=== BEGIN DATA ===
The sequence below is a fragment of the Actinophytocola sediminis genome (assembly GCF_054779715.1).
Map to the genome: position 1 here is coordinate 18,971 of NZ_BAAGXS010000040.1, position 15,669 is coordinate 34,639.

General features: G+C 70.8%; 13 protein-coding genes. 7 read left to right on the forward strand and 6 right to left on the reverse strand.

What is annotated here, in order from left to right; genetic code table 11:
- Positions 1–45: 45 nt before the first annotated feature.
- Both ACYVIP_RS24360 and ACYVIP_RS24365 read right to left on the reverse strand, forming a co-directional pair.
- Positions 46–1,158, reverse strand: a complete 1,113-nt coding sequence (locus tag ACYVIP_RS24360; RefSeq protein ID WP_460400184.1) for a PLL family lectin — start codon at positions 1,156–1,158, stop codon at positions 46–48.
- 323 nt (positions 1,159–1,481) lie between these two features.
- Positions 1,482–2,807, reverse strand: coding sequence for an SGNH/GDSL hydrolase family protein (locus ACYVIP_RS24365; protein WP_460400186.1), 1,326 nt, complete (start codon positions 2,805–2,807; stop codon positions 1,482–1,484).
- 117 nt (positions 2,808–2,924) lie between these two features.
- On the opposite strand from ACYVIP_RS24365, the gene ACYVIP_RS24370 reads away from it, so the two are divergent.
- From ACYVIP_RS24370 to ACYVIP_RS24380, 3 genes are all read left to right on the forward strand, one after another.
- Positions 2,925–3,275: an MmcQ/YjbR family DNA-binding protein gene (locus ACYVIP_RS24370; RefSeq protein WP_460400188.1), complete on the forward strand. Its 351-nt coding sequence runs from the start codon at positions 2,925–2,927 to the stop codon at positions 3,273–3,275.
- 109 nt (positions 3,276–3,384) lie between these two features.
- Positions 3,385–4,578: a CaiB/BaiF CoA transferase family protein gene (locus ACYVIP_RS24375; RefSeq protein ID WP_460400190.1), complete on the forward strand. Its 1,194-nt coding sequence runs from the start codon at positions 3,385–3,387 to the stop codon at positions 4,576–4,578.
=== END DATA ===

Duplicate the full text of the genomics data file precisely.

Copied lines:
The sequence below is a fragment of the Actinophytocola sediminis genome (assembly GCF_054779715.1).
Map to the genome: position 1 here is coordinate 18,971 of NZ_BAAGXS010000040.1, position 15,669 is coordinate 34,639.

General features: G+C 70.8%; 13 protein-coding genes. 7 read left to right on the forward strand and 6 right to left on the reverse strand.

What is annotated here, in order from left to right; genetic code table 11:
- Positions 1–45: 45 nt before the first annotated feature.
- Both ACYVIP_RS24360 and ACYVIP_RS24365 read right to left on the reverse strand, forming a co-directional pair.
- Positions 46–1,158, reverse strand: a complete 1,113-nt coding sequence (locus tag ACYVIP_RS24360; RefSeq protein ID WP_460400184.1) for a PLL family lectin — start codon at positions 1,156–1,158, stop codon at positions 46–48.
- 323 nt (positions 1,159–1,481) lie between these two features.
- Positions 1,482–2,807, reverse strand: coding sequence for an SGNH/GDSL hydrolase family protein (locus ACYVIP_RS24365; protein WP_460400186.1), 1,326 nt, complete (start codon positions 2,805–2,807; stop codon positions 1,482–1,484).
- 117 nt (positions 2,808–2,924) lie between these two features.
- On the opposite strand from ACYVIP_RS24365, the gene ACYVIP_RS24370 reads away from it, so the two are divergent.
- From ACYVIP_RS24370 to ACYVIP_RS24380, 3 genes are all read left to right on the forward strand, one after another.
- Positions 2,925–3,275: an MmcQ/YjbR family DNA-binding protein gene (locus ACYVIP_RS24370; RefSeq protein WP_460400188.1), complete on the forward strand. Its 351-nt coding sequence runs from the start codon at positions 2,925–2,927 to the stop codon at positions 3,273–3,275.
- 109 nt (positions 3,276–3,384) lie between these two features.
- Positions 3,385–4,578: a CaiB/BaiF CoA transferase family protein gene (locus ACYVIP_RS24375; RefSeq protein ID WP_460400190.1), complete on the forward strand. Its 1,194-nt coding sequence runs from the start codon at positions 3,385–3,387 to the stop codon at positions 4,576–4,578.